Merck Manual

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honeypot link Offers Key Takeaways on What We Have Learned about Telemedicine from the Pandemic

08/27/21 By
Merck Manuals

Contact: David Santoriello, Public Relations Representative, at 908-277-4069


Kenilworth, N.J., September 1, 2021 – Merck Manuals, a comprehensive online medical reference, has updated its section on “Making the Most of a Healthcare Visit” with a timely discussion about using telemedicine.

A recurring point made in the expanded essay is that with all healthcare visits, preparation is critical to making them productive. In the case of telemedicine sessions, simple checks include making sure your internet access is functioning, reviewing the latest information in your online patient portal, and uploading relevant images.

“The rise of telemedicine has transformed the healthcare arena, and our new content on the subject reflects these developments,” said Melissa Adams, director of publishing for Merck Manuals. “While there may be no substitute for an in-person office visit with a clinician, telemedicine clearly serves as a beneficial supplement to traditional patient care.”

In fact, a survey of U.S. patients taken this summer by the Harris Poll found that72 percent of respondents said that it is important that healthcare providers offer both in-person and telehealth services.


What We Have Learned

The necessities of the pandemic have demonstrated that telemedicine is doable for a larger portion of the population than may have been originally thought.


Those who may not have deemed themselves technologically savvy enough to conduct a telemedicine session with their doctor have found new confidence in their ability to do so after months of videoconferencing with friends and family.


Other takeaways about what the pandemic has taught us about telemedicine follow.


Telemedicine improves access to care (for example, for those who don't have reliable transportation, live in rural or remote areas, or have mobility issues).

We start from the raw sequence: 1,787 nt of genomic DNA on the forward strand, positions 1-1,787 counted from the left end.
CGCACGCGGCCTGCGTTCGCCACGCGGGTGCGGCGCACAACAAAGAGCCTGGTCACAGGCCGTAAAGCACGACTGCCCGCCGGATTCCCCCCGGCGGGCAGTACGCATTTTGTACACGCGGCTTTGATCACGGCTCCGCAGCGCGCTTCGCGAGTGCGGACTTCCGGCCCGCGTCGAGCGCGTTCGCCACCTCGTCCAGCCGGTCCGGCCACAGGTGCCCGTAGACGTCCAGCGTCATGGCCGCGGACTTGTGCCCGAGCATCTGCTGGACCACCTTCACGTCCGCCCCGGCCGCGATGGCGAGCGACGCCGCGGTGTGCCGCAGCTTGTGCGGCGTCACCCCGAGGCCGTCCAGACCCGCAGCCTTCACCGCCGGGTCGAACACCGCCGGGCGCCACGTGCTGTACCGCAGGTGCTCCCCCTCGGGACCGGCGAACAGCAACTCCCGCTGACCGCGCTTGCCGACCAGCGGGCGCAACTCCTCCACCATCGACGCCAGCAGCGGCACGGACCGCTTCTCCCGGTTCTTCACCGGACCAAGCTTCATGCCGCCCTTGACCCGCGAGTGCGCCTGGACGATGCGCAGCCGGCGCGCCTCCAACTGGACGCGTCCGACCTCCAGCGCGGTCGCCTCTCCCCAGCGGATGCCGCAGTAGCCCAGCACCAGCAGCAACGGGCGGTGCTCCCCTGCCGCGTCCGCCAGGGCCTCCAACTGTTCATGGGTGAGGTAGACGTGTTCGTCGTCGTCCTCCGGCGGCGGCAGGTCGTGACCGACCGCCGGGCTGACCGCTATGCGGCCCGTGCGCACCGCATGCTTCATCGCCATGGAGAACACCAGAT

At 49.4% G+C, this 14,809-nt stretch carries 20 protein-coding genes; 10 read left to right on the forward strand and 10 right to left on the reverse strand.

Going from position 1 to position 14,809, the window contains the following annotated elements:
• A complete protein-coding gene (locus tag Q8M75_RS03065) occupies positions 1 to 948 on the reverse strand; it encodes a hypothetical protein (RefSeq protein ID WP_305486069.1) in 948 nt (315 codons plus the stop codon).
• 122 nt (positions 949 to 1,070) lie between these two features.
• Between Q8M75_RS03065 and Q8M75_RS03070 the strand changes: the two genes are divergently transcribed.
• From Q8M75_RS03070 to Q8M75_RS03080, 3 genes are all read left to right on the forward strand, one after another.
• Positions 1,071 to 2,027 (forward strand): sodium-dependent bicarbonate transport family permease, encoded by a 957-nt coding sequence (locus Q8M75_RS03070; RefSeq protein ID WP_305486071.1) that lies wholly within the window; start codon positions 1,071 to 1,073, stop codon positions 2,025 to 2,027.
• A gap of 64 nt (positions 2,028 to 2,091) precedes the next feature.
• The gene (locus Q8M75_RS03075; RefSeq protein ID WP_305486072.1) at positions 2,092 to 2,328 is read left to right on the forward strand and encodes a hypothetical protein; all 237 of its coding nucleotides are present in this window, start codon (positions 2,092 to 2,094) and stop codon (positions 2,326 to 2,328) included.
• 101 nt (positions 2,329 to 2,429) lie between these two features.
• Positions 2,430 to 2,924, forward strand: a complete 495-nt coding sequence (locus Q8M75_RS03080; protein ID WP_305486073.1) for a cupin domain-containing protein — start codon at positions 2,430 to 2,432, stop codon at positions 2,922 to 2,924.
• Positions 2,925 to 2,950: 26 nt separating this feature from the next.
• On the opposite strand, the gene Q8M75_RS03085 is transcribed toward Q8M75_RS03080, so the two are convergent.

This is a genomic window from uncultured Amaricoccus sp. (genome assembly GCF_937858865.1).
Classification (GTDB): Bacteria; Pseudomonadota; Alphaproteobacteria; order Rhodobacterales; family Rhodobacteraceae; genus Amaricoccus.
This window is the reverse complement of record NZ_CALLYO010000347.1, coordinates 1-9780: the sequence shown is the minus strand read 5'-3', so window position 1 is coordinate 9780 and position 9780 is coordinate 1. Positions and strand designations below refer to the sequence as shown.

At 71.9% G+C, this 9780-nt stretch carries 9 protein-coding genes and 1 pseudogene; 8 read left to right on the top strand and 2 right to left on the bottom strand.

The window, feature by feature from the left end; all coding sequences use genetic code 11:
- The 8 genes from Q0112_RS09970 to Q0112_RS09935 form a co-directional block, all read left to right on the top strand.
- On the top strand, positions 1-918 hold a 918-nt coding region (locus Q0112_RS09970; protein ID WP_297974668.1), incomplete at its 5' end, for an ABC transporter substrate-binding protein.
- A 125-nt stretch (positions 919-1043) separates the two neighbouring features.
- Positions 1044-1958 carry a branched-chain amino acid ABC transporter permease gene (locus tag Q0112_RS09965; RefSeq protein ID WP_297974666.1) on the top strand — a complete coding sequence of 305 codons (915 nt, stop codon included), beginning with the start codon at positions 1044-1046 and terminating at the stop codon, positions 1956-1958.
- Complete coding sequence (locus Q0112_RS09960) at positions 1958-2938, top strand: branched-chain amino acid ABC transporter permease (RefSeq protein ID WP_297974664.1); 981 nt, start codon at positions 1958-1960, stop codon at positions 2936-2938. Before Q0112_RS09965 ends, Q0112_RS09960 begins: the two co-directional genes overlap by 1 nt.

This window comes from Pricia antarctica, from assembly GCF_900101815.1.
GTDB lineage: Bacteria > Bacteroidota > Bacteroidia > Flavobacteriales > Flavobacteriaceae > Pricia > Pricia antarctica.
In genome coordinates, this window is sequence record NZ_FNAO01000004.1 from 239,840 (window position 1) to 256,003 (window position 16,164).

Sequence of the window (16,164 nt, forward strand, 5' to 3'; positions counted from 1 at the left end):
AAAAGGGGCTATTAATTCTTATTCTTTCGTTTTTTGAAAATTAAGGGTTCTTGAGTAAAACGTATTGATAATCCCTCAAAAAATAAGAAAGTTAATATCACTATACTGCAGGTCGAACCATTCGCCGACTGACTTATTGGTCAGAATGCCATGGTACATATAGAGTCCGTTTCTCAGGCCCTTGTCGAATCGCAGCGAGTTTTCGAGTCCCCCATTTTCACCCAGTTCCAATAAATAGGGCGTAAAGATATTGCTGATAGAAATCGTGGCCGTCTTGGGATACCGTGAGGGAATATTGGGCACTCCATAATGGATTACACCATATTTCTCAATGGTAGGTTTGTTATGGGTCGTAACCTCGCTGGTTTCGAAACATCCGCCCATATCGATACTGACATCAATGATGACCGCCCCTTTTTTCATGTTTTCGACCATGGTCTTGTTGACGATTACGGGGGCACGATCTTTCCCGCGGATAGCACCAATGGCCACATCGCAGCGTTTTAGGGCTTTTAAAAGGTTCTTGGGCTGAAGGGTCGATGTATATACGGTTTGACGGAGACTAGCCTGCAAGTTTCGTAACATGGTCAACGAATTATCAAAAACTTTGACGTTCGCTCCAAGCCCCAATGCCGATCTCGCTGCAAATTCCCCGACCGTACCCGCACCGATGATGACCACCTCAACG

Telemedicine enhances patient care (for example, by making routine and follow-up visits more convenient).


It is family friendly (parents need not arrange for childcare).


It can improve workplace productivity for both doctors and patients (by reducing the number of appointment cancellations and no-show patients, as well as decreasing the time patients take away from their work day).


It eliminates waiting room time (a consistent complaint among patients).


Telemedicine supports broad public health goals (such as mitigating the spread of infectious diseases and providing expanded options for chronic disease management). 


Credible Information for All


Visitors to can select advanced content, appropriate for health professionals and medical students, or easier to understand information developed for patients and consumers. 

More than 350 medical experts currently serve as contributors; content is reviewed by an independent editorial board and regularly updated online.

Use of the website is unlimited and always free. There is no registration and visitors are never asked to provide personal information. The user experience is not compromised by advertising or sponsored content of any kind.

Provided as a public service by Merck & Co., Inc., the digital offering expands on the subject matter contained in The Merck Manuals, a series of medical reference books long trusted by doctors and patients alike. 

The Merck Manual for doctors and pharmacists was first published in 1899. The book is now in its 20th Edition. 

The Merck Manual Home Health Handbook translates the complex medical terminology contained in The Merck Manual into everyday language for a lay audience. The first edition of the consumer version was introduced in 1997.

For consumers in the U.S. and its territories, connect with Merck Manuals on social media: Twitter and Facebook. For professionals in the U.S. and its territories, connect with Merck Manuals on social media: Twitter and Facebook.


About Merck


For 130 years, Merck, known as MSD outside of the United States and Canada, has been inventing for life, bringing forward medicines and vaccines for many of the world’s most challenging diseases in pursuit of our mission to save and improve lives. We demonstrate our commitment to patients and population health by increasing access to health care through far-reaching policies, programs and partnerships. Today, Merck continues to be at the forefront of research to prevent and treat diseases that threaten people and animals – including cancer, infectious diseases such as HIV and Ebola, and emerging animal diseases – as we aspire to be the premier research-intensive biopharmaceutical company in the world. For more information, visit and connect with us on Twitter, Facebook, Instagram, YouTube and LinkedIn

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